# Capacitors " I used to wonder how it comes about that the electron is negative. Negative-positive—these are perfectly symmetric in physics. There is no reason whatever to prefer one to the other. Then why is the electron negative? I thought about this for a long time and at last all I could think was 'It won the fight!' "
Albert Einstein ## Calculating Capacitance

• A capacitor is a system of two insulated conductors.
• The parallel plate capacitor is the simplest example.  When the two conductors have equal but opposite charge, the E field between the plates can be found by simple application of Gauss's Law.
Assuming the plates are large enough so that the E field between them is uniform and directed perpendicular, then applying Gauss's Law over surface S1 we find, where A is the area of S1 perpendicular to the E field and σ is the surface charge density on the plate (assumed uniform).  Therefore, everywhere between the plates.
• The potential difference between the plates can be found from where A and B are points, one on each plate, and we integrate along an E field line, d is the plate separation, A the plate area and q the total charge on either plate.
• The capacitance (capacity) of this capacitor is defined as, • The expression for C for all capacitors is the ratio of the magnitude of the total charge (on either plate) to the magnitude of the potential difference between the plates.
• Units of C:       Coulomb/Volt = Farad,    1 C/V = 1 F Note that since the Coulomb is a very large unit of charge the Farad is also a very large unit of capacitance.  Typical capacitors in circuits are measured in μF (10-6) or pF (10-12).
• Note that the expression for the capacitance of the parallel plate capacitor depends on the geometric properties (A and d).  Even though it appears that there is also a dependence on the charge and potential difference (q/ΔV), what happens is that whatever charge you place on the capacitor the pd adjusts itself so that the ratio  q/ΔV remains constant.   This is a general rule for all capacitors.  The capacitance is set by the construction of the capacitor - not the charge or voltage applied.
• The above expression for the parallel plate capacitor is strictly only true for an infinite parallel plate capacitor - in which "fringing" (see above) does not occur.  However, so long as d is small compared to the "size" of the plates, the simple expression above is a good approximation.
• The parallel plate capacitor provides an easy way to "measure" ε0 • As indicated above the parallel plate capacitor is the most basic capacitor.  You should also be able to determine the expressions for the capacitance of spherical and cylindrical capacitors,   ## Energy and Capacitors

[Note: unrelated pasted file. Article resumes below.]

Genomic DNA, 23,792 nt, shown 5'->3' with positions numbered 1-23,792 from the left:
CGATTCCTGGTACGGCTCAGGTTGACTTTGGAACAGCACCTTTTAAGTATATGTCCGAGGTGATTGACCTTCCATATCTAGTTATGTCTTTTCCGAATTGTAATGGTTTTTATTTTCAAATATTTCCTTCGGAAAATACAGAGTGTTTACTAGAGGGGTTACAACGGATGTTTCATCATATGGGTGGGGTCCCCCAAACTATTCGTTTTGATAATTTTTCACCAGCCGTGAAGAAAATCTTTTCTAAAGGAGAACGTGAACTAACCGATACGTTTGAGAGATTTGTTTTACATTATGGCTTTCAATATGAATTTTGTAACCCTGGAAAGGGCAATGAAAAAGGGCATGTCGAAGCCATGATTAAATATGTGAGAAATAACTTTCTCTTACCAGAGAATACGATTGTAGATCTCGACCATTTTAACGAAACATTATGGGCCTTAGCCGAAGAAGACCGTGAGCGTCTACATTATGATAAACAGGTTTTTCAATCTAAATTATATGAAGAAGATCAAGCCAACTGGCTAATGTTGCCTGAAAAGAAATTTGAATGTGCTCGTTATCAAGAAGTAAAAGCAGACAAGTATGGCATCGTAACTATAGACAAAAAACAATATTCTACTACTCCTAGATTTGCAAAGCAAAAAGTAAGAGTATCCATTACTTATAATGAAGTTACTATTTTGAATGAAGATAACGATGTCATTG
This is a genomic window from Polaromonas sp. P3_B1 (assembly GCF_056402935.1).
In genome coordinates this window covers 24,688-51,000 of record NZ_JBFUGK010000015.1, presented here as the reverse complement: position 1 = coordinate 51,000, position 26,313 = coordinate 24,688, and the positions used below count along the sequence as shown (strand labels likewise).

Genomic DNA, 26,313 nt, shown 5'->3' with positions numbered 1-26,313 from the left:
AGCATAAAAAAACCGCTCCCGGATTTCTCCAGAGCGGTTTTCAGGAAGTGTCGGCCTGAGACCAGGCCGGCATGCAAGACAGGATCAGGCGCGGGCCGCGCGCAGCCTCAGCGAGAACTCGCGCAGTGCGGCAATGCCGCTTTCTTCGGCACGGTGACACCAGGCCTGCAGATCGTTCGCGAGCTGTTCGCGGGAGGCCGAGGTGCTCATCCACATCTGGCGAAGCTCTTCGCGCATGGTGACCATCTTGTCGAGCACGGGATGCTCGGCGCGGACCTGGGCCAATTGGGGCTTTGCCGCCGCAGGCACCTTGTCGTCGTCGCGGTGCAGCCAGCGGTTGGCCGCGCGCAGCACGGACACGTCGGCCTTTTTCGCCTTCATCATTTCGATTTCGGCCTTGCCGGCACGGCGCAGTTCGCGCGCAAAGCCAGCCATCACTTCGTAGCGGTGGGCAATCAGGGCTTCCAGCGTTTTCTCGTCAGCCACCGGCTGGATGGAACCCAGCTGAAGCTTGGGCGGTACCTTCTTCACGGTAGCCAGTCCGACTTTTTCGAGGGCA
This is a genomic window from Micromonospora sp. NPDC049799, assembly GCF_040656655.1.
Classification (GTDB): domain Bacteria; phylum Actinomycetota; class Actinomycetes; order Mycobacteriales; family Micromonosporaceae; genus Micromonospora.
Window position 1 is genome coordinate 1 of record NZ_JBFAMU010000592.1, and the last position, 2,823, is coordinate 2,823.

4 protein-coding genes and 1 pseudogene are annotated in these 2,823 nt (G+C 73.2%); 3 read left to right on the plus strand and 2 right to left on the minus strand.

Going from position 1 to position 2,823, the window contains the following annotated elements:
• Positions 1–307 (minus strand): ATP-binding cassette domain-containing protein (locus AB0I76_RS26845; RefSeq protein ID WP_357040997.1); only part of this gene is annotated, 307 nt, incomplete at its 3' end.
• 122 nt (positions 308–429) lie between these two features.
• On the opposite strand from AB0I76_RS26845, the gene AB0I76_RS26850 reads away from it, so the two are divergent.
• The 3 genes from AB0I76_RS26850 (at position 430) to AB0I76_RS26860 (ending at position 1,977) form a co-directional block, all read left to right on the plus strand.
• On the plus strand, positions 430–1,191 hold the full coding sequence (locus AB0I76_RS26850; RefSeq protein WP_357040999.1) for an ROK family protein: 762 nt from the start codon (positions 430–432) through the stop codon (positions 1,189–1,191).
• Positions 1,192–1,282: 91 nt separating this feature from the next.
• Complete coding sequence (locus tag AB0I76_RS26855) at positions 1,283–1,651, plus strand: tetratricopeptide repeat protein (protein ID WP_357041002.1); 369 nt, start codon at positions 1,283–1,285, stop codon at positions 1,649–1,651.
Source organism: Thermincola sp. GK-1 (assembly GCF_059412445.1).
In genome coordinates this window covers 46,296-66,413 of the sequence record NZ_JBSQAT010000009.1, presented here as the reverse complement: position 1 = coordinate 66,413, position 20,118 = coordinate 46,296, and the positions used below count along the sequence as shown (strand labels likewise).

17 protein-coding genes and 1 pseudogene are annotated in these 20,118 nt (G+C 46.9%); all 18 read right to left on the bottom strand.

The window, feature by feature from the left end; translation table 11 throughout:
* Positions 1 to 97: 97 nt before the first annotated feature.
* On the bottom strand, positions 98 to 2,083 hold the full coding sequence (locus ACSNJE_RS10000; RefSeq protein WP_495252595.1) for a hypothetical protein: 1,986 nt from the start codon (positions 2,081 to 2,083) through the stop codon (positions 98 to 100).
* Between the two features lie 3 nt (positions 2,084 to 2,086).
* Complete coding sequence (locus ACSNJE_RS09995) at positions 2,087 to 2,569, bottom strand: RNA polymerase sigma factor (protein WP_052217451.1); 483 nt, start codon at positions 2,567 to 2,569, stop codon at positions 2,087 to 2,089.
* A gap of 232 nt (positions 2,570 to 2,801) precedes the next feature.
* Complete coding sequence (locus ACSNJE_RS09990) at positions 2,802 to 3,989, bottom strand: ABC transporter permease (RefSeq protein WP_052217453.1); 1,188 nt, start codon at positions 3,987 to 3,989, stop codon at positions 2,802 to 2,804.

• One of the most important uses of capacitors is to store electrical energy.
If a capacitor is placed in a circuit with a battery, the potential difference (voltage) of the battery will force electric charge to appear on the plates of the capacitor.  The work done by the battery in charging the capacitor is stored as electrical (potential) energy in the capacitor.  This energy can be released at a later time to perform work. • The work necessary to move a charge dq onto one of the plates is given by, dW = Vdq, where V is the pd (voltage) of the battery (= q/C).  The total work to place Q on the plate is given by, which is equal to the stored electrical potential energy, U.
• The electrical energy actually resides in the electric field between the plates of the capacitor.  For a parallel plate capacitor using  C = Aε0/d and  E = Q/Aε0 we may write the electrical potential energy, (Ad) is the volume between the plates, therefore we define the energy density, • Although we have evaluated this expression for the energy density for a parallel plate capacitor it is actually a general expression.  Wherever there is an electric field the energy density is given by the above. ## Combinations of Capacitors

It is common to find multiple combinations of capacitors in electrical circuits.  In the simplest situations capacitors can be considered to be connected in series or in parallel
• Capacitors in Series
When different capacitors are connected in series the charge on each capacitor is the same but the voltage (pd) across each capacitor is different In this situation, using the fact that V = V1 + V2 +V3  we can show that, as far as the voltage source is concerned, the capacitors can be replaced by a single "equivalent" capacitor Ceq  given by, • Capacitors in Parallel
For capacitors connected in parallel it is the voltage which is same for each capacitor, the charge being different. Using the fact that QTotal= Q1 + Q2 + Q3 we can show that the equivalent capacitor, Ceq  is given by,  At the electric company: "We would be delighted if you send in your bill. However, if you don't, you will be." Dr. C. L. Davis
Physics Department
University of Louisville
email: c.l.davis@louisville.edu